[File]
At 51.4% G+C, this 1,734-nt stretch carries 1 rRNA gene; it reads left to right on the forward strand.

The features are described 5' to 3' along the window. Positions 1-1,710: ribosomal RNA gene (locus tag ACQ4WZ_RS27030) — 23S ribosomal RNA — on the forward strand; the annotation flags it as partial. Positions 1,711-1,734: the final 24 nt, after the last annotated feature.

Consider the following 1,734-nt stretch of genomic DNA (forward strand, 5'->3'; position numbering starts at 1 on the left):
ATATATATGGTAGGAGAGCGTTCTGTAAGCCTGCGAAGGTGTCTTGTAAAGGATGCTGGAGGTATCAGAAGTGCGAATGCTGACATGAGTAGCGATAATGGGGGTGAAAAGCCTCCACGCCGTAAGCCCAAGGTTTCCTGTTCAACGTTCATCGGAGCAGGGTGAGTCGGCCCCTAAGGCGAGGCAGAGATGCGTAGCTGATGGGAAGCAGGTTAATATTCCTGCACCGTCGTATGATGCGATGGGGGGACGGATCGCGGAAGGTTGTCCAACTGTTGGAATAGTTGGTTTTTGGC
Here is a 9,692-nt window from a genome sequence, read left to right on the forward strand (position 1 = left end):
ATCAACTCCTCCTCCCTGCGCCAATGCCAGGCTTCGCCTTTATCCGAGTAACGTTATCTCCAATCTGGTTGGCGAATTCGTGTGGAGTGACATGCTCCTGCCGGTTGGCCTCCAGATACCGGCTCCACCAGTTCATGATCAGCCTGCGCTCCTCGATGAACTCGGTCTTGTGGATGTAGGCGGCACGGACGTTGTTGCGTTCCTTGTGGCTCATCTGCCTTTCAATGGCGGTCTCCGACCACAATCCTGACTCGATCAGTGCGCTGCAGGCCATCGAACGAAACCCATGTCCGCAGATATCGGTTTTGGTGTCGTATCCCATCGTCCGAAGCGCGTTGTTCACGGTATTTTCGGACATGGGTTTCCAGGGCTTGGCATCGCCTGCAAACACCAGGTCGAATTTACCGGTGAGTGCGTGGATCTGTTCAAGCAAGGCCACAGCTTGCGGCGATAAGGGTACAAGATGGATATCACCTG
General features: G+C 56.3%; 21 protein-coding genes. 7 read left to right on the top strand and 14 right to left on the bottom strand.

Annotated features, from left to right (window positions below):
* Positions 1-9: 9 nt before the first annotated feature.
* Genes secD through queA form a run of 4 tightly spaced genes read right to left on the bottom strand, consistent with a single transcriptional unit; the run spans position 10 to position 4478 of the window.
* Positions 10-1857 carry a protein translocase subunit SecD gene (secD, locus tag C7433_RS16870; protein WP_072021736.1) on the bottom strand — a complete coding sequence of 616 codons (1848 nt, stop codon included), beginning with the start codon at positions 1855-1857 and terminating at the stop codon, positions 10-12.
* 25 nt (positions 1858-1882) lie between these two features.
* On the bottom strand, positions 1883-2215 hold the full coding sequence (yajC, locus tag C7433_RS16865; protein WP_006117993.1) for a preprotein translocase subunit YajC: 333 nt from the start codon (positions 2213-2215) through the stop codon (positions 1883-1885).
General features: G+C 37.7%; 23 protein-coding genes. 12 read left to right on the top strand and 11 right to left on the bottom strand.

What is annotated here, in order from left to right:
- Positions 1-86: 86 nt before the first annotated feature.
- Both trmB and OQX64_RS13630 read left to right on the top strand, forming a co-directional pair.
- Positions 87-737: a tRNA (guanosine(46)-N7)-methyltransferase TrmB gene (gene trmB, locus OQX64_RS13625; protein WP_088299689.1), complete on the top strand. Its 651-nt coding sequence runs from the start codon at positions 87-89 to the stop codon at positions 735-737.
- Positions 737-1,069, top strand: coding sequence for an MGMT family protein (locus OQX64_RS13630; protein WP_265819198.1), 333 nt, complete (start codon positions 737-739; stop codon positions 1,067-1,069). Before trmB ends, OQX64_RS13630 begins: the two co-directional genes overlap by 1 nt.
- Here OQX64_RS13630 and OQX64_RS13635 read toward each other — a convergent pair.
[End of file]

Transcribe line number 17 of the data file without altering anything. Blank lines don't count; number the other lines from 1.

- Both trmB and OQX64_RS13630 read left to right on the top strand, forming a co-directional pair.